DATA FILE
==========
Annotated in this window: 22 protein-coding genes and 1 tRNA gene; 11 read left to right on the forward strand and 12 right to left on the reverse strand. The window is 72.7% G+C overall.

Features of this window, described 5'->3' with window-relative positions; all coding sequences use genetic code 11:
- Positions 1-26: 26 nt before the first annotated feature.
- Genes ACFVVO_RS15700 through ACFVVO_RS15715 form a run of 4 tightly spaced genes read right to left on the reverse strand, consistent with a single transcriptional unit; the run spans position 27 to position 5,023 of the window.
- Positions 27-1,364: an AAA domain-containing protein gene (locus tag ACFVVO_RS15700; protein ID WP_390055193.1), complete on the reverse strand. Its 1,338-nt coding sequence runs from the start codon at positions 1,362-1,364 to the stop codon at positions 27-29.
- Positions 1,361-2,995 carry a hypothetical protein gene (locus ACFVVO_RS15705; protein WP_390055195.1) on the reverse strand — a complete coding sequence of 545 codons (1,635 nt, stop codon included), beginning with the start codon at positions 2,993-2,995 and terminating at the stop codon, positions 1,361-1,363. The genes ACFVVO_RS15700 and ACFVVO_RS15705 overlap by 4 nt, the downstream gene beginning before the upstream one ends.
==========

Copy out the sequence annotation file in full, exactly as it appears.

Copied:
Annotated in this window: 22 protein-coding genes and 1 tRNA gene; 11 read left to right on the forward strand and 12 right to left on the reverse strand. The window is 72.7% G+C overall.

Features of this window, described 5'->3' with window-relative positions; all coding sequences use genetic code 11:
- Positions 1-26: 26 nt before the first annotated feature.
- Genes ACFVVO_RS15700 through ACFVVO_RS15715 form a run of 4 tightly spaced genes read right to left on the reverse strand, consistent with a single transcriptional unit; the run spans position 27 to position 5,023 of the window.
- Positions 27-1,364: an AAA domain-containing protein gene (locus tag ACFVVO_RS15700; protein ID WP_390055193.1), complete on the reverse strand. Its 1,338-nt coding sequence runs from the start codon at positions 1,362-1,364 to the stop codon at positions 27-29.
- Positions 1,361-2,995 carry a hypothetical protein gene (locus ACFVVO_RS15705; protein WP_390055195.1) on the reverse strand — a complete coding sequence of 545 codons (1,635 nt, stop codon included), beginning with the start codon at positions 2,993-2,995 and terminating at the stop codon, positions 1,361-1,363. The genes ACFVVO_RS15700 and ACFVVO_RS15705 overlap by 4 nt, the downstream gene beginning before the upstream one ends.